The same day as the fencing predicament, my son had an appointment with a doctor in Maryland. We live only four miles from the Maryland line, so technically this doc is still sort of local. It’s just that I was interpreting “local” to mean Pennsylvania, York County preferably. This is a follow up appointment, so it seems pretty irresponsible parenting to switch him to a doctor up here at this point. So I won’t. Again, first week and already I’m blowing it.
On day four of the New Year, my hubby and I traveled south to Virginia for a romantic weekend getaway. This was planned before Gone Local became a reality and was a birthday present. The grandparents came to watch the kids and we escaped for two days at a cottage on a working farm that grows grapes and sheep. In keeping with my new plan we rented directly from the owners, so while we were out of state, we still bought “local”. Local being a relative term. We did pack our own food as is our habit since cooking together is a treat. We patronized locally owned venues – a farm market and local wineries. Since I haven’t written up strict rules for this endeavor, I think I’m within my bounds here.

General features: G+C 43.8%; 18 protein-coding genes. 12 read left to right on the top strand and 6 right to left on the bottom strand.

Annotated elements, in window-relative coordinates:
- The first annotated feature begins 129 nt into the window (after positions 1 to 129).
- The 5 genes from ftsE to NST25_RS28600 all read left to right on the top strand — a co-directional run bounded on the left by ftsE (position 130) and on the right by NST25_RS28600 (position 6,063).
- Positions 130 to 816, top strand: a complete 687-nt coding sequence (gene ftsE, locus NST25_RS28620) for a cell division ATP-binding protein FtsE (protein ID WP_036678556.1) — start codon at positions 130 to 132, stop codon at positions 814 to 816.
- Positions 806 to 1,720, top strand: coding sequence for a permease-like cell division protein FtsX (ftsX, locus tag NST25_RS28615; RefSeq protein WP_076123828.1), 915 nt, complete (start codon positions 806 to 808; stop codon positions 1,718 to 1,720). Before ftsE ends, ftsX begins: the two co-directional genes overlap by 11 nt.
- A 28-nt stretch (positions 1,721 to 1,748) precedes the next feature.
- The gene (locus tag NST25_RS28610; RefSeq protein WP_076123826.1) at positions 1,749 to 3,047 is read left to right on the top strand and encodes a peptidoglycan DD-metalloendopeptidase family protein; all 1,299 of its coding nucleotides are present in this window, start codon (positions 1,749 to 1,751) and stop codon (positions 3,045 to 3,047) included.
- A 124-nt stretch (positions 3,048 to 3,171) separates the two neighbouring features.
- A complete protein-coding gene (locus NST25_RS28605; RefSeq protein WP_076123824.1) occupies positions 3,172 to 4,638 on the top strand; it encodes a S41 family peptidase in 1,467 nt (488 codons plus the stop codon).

This first week proved that buying locally can be complicated. I have discovered that life, especially life with kids, is a series of wins and losses. The trick is to keep perspective. Don’t let the losses dictate your future, or at the very least, learn from them. 


  1. I love reading about your honest challenges with your new endeavor. Sounds like you're doing great!

  2. Enjoying your journey! We now have steps in our buying journey: local and/or handmade, recycled/reused, USA.